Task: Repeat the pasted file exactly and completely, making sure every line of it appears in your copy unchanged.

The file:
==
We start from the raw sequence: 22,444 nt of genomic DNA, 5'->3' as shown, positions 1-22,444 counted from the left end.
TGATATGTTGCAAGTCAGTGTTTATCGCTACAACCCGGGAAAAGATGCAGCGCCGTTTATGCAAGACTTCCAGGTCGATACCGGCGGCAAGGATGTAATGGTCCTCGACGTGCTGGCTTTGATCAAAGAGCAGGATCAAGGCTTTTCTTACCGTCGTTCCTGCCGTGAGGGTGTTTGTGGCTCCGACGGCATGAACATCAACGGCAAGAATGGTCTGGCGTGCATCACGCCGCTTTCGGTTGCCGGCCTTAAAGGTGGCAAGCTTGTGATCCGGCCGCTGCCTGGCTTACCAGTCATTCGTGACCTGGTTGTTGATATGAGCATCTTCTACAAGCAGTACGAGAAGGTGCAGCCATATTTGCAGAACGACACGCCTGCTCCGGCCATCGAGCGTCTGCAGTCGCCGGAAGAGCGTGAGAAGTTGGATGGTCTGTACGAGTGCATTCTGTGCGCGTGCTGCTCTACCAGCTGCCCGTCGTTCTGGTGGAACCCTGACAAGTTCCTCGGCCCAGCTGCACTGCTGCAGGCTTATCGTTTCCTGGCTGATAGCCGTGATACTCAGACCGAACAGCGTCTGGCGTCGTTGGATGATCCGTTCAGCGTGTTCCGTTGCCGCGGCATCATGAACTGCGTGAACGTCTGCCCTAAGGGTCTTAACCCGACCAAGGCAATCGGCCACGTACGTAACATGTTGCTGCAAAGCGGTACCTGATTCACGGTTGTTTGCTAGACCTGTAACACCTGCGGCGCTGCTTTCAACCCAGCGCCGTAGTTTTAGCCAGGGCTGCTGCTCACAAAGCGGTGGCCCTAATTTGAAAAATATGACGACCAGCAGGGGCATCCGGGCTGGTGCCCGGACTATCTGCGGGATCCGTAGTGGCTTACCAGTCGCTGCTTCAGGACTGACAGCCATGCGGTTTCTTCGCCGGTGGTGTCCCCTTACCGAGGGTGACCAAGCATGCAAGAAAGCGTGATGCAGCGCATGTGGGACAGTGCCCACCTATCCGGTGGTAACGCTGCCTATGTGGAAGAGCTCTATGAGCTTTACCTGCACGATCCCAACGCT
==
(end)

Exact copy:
We start from the raw sequence: 22,444 nt of genomic DNA, 5'->3' as shown, positions 1-22,444 counted from the left end.
TGATATGTTGCAAGTCAGTGTTTATCGCTACAACCCGGGAAAAGATGCAGCGCCGTTTATGCAAGACTTCCAGGTCGATACCGGCGGCAAGGATGTAATGGTCCTCGACGTGCTGGCTTTGATCAAAGAGCAGGATCAAGGCTTTTCTTACCGTCGTTCCTGCCGTGAGGGTGTTTGTGGCTCCGACGGCATGAACATCAACGGCAAGAATGGTCTGGCGTGCATCACGCCGCTTTCGGTTGCCGGCCTTAAAGGTGGCAAGCTTGTGATCCGGCCGCTGCCTGGCTTACCAGTCATTCGTGACCTGGTTGTTGATATGAGCATCTTCTACAAGCAGTACGAGAAGGTGCAGCCATATTTGCAGAACGACACGCCTGCTCCGGCCATCGAGCGTCTGCAGTCGCCGGAAGAGCGTGAGAAGTTGGATGGTCTGTACGAGTGCATTCTGTGCGCGTGCTGCTCTACCAGCTGCCCGTCGTTCTGGTGGAACCCTGACAAGTTCCTCGGCCCAGCTGCACTGCTGCAGGCTTATCGTTTCCTGGCTGATAGCCGTGATACTCAGACCGAACAGCGTCTGGCGTCGTTGGATGATCCGTTCAGCGTGTTCCGTTGCCGCGGCATCATGAACTGCGTGAACGTCTGCCCTAAGGGTCTTAACCCGACCAAGGCAATCGGCCACGTACGTAACATGTTGCTGCAAAGCGGTACCTGATTCACGGTTGTTTGCTAGACCTGTAACACCTGCGGCGCTGCTTTCAACCCAGCGCCGTAGTTTTAGCCAGGGCTGCTGCTCACAAAGCGGTGGCCCTAATTTGAAAAATATGACGACCAGCAGGGGCATCCGGGCTGGTGCCCGGACTATCTGCGGGATCCGTAGTGGCTTACCAGTCGCTGCTTCAGGACTGACAGCCATGCGGTTTCTTCGCCGGTGGTGTCCCCTTACCGAGGGTGACCAAGCATGCAAGAAAGCGTGATGCAGCGCATGTGGGACAGTGCCCACCTATCCGGTGGTAACGCTGCCTATGTGGAAGAGCTCTATGAGCTTTACCTGCACGATCCCAACGCT